I frequently mourn the health I once had, the life I once had, everything ME has taken away from me.  I mourn for those who I wish I could have gotten to know in this life and not just in the next.  I still mourn the loss of our previous home with our incredible neighbors, even though this place is finally feeling more like home and we have great new neighbors here.  Mourning is a universal human experience; I’m sure every one of you can think of things you mourn.

My new city has a lovely, tiny, serene, old little cemetery within what would be walking distance for most people from my home.  I wanted to shoot there when I had the excellent Teri Wyble over (quite a while ago now, I’m terribly behind on editing).  I didn’t know exactly why I wanted to shoot there, or what I was trying to say at the time.  This sometimes happens.  I’ve learned by now to just go with it, that its reason will become clear to me later.  That was the case with this image.  I asked Teri to imagine this was the grave of someone she loved and missed horribly; someone whose loss she still mourned.  I don’t know if she was tapping into a loss in her own life or if she’s just very good at imagining, but she portrayed exactly what I wanted:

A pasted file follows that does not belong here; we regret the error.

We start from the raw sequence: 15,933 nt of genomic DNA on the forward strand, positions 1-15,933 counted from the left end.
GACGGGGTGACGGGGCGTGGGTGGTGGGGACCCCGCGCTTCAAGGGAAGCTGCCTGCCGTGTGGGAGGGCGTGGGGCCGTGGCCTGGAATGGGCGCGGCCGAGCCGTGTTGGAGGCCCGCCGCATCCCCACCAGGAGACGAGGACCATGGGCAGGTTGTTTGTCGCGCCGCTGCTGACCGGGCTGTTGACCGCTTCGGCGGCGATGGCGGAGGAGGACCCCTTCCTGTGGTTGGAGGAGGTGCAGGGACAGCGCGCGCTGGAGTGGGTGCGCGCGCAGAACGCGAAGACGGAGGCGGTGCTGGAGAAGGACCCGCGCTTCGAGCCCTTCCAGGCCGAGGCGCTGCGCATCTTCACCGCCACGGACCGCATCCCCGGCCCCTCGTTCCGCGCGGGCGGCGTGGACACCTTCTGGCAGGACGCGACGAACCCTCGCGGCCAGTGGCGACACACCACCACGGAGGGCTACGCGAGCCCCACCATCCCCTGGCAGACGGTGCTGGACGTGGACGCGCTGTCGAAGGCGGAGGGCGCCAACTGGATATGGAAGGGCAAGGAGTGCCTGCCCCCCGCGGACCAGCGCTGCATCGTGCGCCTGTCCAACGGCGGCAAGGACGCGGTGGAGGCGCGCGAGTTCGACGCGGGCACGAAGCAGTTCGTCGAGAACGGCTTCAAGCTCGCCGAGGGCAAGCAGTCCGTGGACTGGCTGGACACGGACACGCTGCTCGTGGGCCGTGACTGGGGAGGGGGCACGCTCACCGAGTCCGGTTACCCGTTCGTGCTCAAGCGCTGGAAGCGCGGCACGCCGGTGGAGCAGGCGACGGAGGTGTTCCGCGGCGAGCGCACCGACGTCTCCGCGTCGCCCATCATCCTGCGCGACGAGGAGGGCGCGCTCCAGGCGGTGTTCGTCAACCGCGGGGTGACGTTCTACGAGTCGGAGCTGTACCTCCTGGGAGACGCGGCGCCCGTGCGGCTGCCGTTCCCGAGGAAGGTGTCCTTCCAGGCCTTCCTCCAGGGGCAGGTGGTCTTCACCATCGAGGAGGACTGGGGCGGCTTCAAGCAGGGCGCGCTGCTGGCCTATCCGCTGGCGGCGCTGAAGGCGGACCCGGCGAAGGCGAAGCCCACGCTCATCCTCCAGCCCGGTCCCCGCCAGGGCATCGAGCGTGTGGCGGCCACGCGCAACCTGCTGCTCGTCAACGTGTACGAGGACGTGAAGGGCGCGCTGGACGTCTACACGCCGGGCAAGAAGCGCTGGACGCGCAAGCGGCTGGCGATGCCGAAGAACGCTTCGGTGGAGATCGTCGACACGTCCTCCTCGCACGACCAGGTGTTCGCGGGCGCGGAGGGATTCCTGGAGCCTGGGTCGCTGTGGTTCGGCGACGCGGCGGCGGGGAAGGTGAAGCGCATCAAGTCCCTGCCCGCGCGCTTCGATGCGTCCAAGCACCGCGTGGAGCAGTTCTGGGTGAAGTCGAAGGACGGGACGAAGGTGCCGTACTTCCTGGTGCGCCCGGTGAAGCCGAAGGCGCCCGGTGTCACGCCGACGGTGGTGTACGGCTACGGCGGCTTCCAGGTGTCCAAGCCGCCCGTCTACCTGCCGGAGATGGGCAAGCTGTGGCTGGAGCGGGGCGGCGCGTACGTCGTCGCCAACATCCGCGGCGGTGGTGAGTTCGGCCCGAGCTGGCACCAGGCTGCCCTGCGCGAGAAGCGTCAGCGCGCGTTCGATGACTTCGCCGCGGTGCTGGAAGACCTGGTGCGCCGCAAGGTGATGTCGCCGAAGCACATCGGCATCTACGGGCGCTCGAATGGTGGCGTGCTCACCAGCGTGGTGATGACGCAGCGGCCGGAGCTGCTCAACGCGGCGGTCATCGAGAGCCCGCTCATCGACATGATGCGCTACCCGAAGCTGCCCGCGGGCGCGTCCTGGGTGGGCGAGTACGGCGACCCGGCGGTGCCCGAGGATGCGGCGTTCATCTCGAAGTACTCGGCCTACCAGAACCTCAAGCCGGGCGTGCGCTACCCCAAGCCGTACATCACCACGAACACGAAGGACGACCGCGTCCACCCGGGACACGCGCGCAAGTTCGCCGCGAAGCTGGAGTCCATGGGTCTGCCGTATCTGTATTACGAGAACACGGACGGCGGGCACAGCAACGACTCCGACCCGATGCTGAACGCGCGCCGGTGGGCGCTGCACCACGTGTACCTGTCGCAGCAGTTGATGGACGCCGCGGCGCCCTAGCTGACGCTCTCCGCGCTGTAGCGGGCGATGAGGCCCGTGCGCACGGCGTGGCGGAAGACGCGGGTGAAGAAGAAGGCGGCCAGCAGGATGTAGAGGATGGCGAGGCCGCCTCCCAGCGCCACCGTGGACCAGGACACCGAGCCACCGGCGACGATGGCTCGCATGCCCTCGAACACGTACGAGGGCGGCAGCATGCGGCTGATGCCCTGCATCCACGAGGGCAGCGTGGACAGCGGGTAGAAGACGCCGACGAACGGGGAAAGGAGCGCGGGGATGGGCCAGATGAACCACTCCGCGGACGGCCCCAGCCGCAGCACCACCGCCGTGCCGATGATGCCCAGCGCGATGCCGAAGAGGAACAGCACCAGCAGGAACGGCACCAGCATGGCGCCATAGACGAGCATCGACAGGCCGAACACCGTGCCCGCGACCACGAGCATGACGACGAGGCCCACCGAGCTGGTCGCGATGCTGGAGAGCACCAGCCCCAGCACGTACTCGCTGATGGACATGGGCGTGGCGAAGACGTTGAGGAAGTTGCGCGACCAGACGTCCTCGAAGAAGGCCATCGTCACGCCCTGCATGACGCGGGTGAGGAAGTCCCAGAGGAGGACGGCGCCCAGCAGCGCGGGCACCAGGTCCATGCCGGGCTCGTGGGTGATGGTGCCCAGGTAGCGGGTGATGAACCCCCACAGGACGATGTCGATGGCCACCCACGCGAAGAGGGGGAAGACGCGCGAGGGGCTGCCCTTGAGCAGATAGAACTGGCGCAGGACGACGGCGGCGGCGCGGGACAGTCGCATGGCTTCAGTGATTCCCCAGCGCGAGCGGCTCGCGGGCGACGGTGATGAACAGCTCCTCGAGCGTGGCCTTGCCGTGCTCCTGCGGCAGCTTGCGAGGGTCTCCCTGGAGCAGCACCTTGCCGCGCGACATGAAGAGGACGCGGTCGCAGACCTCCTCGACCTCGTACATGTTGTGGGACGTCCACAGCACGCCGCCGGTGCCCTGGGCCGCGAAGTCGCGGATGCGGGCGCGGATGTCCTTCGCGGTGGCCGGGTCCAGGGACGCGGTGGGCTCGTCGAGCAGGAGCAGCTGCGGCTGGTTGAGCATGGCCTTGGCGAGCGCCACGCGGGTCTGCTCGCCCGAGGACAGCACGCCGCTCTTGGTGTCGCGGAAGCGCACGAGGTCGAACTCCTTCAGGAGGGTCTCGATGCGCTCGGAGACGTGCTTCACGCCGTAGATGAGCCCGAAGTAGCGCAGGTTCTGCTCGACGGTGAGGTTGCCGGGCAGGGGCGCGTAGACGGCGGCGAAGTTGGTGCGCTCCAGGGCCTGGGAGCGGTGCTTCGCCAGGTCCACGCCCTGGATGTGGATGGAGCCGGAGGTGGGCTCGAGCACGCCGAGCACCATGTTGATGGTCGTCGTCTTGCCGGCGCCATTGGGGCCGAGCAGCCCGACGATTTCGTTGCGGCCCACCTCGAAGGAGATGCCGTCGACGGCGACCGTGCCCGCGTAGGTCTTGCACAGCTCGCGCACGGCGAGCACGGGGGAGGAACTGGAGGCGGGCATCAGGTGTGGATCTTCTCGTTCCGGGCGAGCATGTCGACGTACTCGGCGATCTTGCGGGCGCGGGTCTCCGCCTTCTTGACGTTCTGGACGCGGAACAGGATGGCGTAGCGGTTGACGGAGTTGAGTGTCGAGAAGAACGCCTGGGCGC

Loss.  An inability to move on from the blow of death.

But I didn’t want it to be completely bleak.  The birds swooping in to comfort her speaks to me of the healing that comes after we let ourselves grieve.  Yes, you have to pass through the darkness first, but there is eventually light.  Sometimes it comes to you on feathered wings when you least expect it.

Whether the viewer has recently experienced this themselves or not, it’s such a common part of just being human, I wanted to create this.  Not to wallow in the mud of despair, but to remind myself that the heaviness will someday lift.  The pain will ease.  The grief will lessen.  Maybe even, a treatment will eventually work.

Thank you so very much, Teri, for your beautiful, emotive modeling!  You are a wonderful human being and model.  🙂